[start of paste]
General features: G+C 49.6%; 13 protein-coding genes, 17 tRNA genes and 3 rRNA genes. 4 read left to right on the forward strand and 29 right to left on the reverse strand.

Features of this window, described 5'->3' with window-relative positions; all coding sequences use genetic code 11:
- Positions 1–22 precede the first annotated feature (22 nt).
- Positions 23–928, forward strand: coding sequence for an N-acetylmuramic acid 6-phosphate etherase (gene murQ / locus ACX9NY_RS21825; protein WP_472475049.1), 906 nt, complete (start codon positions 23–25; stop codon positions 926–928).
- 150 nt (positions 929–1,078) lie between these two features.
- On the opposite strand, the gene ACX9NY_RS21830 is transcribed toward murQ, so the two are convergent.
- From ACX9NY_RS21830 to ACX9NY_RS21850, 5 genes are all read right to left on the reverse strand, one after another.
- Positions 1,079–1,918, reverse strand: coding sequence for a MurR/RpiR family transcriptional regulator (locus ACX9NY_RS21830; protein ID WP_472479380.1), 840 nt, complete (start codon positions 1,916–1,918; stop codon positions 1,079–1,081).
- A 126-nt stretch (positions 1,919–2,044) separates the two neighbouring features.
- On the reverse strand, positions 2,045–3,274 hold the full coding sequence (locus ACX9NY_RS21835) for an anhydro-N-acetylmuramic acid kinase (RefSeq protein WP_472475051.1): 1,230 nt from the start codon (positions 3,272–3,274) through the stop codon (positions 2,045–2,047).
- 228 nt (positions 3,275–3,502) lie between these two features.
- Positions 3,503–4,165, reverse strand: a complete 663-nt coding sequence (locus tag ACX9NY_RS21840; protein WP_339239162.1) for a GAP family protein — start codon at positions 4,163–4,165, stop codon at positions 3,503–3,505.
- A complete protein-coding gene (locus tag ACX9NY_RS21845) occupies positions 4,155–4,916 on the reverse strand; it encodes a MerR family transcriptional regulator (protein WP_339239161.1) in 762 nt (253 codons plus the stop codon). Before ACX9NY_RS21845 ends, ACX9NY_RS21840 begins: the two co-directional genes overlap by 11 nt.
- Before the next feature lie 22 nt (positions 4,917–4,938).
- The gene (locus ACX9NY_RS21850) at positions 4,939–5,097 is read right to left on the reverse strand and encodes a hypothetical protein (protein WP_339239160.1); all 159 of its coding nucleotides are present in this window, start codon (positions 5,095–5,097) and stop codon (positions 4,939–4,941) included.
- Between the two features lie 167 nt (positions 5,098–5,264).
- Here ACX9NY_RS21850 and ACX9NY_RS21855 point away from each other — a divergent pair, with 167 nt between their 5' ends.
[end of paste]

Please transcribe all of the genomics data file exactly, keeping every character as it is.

General features: G+C 49.6%; 13 protein-coding genes, 17 tRNA genes and 3 rRNA genes. 4 read left to right on the forward strand and 29 right to left on the reverse strand.

Features of this window, described 5'->3' with window-relative positions; all coding sequences use genetic code 11:
- Positions 1–22 precede the first annotated feature (22 nt).
- Positions 23–928, forward strand: coding sequence for an N-acetylmuramic acid 6-phosphate etherase (gene murQ / locus ACX9NY_RS21825; protein WP_472475049.1), 906 nt, complete (start codon positions 23–25; stop codon positions 926–928).
- 150 nt (positions 929–1,078) lie between these two features.
- On the opposite strand, the gene ACX9NY_RS21830 is transcribed toward murQ, so the two are convergent.
- From ACX9NY_RS21830 to ACX9NY_RS21850, 5 genes are all read right to left on the reverse strand, one after another.
- Positions 1,079–1,918, reverse strand: coding sequence for a MurR/RpiR family transcriptional regulator (locus ACX9NY_RS21830; protein ID WP_472479380.1), 840 nt, complete (start codon positions 1,916–1,918; stop codon positions 1,079–1,081).
- A 126-nt stretch (positions 1,919–2,044) separates the two neighbouring features.
- On the reverse strand, positions 2,045–3,274 hold the full coding sequence (locus ACX9NY_RS21835) for an anhydro-N-acetylmuramic acid kinase (RefSeq protein WP_472475051.1): 1,230 nt from the start codon (positions 3,272–3,274) through the stop codon (positions 2,045–2,047).
- 228 nt (positions 3,275–3,502) lie between these two features.
- Positions 3,503–4,165, reverse strand: a complete 663-nt coding sequence (locus tag ACX9NY_RS21840; protein WP_339239162.1) for a GAP family protein — start codon at positions 4,163–4,165, stop codon at positions 3,503–3,505.
- A complete protein-coding gene (locus tag ACX9NY_RS21845) occupies positions 4,155–4,916 on the reverse strand; it encodes a MerR family transcriptional regulator (protein WP_339239161.1) in 762 nt (253 codons plus the stop codon). Before ACX9NY_RS21845 ends, ACX9NY_RS21840 begins: the two co-directional genes overlap by 11 nt.
- Before the next feature lie 22 nt (positions 4,917–4,938).
- The gene (locus ACX9NY_RS21850) at positions 4,939–5,097 is read right to left on the reverse strand and encodes a hypothetical protein (protein WP_339239160.1); all 159 of its coding nucleotides are present in this window, start codon (positions 5,095–5,097) and stop codon (positions 4,939–4,941) included.
- Between the two features lie 167 nt (positions 5,098–5,264).
- Here ACX9NY_RS21850 and ACX9NY_RS21855 point away from each other — a divergent pair, with 167 nt between their 5' ends.